Home
Contact Info
Course Info
Calendar
Homework
Lecture Notes




PHY 415: Electromagnetic Theory I
Prof. S. Teitel stte@pas.rochester.edu  Fall 2008
Problem Set 7
Due Wednesday, December 10, in lecture
 Problem 1 [15 points]
Consider the electric and magnetic fields from an oscillating charge distribution, making the electric dipole approximation. In lecture we discussed the "radiation zone" approximation in which one assumed the observer is many wavelengths away from the source, kr >> 1. We therefore kept only the terms of lowest power 1/kr in our calculations.
Now consider the "near zone" approximation. Here one still assumes the observer is far from the source r>> d on the length scale of the source d, however one is not far on the length scale of the wavelength, i.e. kr << 1. Using the expressions found in the lecture notes (Lecture 26), find the near zone electric and magnetic fields to leading order (i.e. the terms which are the highest power in 1/kr). Identify the electric field that you find in terms of a familiar result from electrostatics. Show that B << E, unlike what one finds in the radiation zone.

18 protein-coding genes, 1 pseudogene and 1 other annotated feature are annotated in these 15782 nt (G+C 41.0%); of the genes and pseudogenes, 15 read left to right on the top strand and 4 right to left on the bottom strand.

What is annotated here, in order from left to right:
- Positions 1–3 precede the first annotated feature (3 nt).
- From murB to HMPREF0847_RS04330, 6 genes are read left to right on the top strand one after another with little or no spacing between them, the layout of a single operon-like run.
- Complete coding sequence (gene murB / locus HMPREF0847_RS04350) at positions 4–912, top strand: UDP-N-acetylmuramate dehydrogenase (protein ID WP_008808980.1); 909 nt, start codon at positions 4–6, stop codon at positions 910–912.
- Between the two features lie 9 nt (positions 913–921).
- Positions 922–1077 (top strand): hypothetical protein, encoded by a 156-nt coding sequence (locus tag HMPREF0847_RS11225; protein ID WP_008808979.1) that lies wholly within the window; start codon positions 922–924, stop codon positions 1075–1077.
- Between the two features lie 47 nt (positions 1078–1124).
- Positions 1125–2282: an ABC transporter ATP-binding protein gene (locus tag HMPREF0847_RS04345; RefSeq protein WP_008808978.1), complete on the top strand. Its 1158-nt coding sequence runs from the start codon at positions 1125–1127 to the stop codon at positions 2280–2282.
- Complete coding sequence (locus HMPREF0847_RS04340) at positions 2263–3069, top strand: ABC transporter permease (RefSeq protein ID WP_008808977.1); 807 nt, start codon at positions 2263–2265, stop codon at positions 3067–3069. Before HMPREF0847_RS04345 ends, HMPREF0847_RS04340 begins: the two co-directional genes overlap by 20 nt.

These results should convince you that the near fields are very different from the radiation zone fields!
 Problem 2 [15 points]
In Lecture 26 I wrote down expression for the electric and magnetic fields in the electric dipole approximation before one makes the radiation zone approximation. Using these results compute the instantaneous Poynting vector S(r, t).
Show that in S there exist both radial and nonradial terms. Show that there exist terms which decay faster than 1/r^{2}.
Explain how the nonradial terms, and the terms which decay faster than 1/r^{2}, can still be consistent with energy conservation!
 Problem 3 [30 points]
Consider a point charge q moving in a circular orbit of radius R, centered about the origin in the xy plane. The charge is orbiting counterclockwise with an angular velocity ω . Working within the electric dipole approximation:
a) Compute the radiated electric and magnetic fields, expressing your answer in terms of spherical coordinates. Make sure your answers are given as real valued functions!
b) What is the polarization of the outgoing radiation at a general spherical angle (θ,φ)? What is the polarization when θ=0? when θ=π/2?
c) What is the total radiated energy per one orbit of the charge?
Hint: The trick to doing this problem easily is to figure out how to write the oscillating dipole moment as p(t)=Re [p_{ω}e^{iωt}], with the correct amplitude p_{ω}.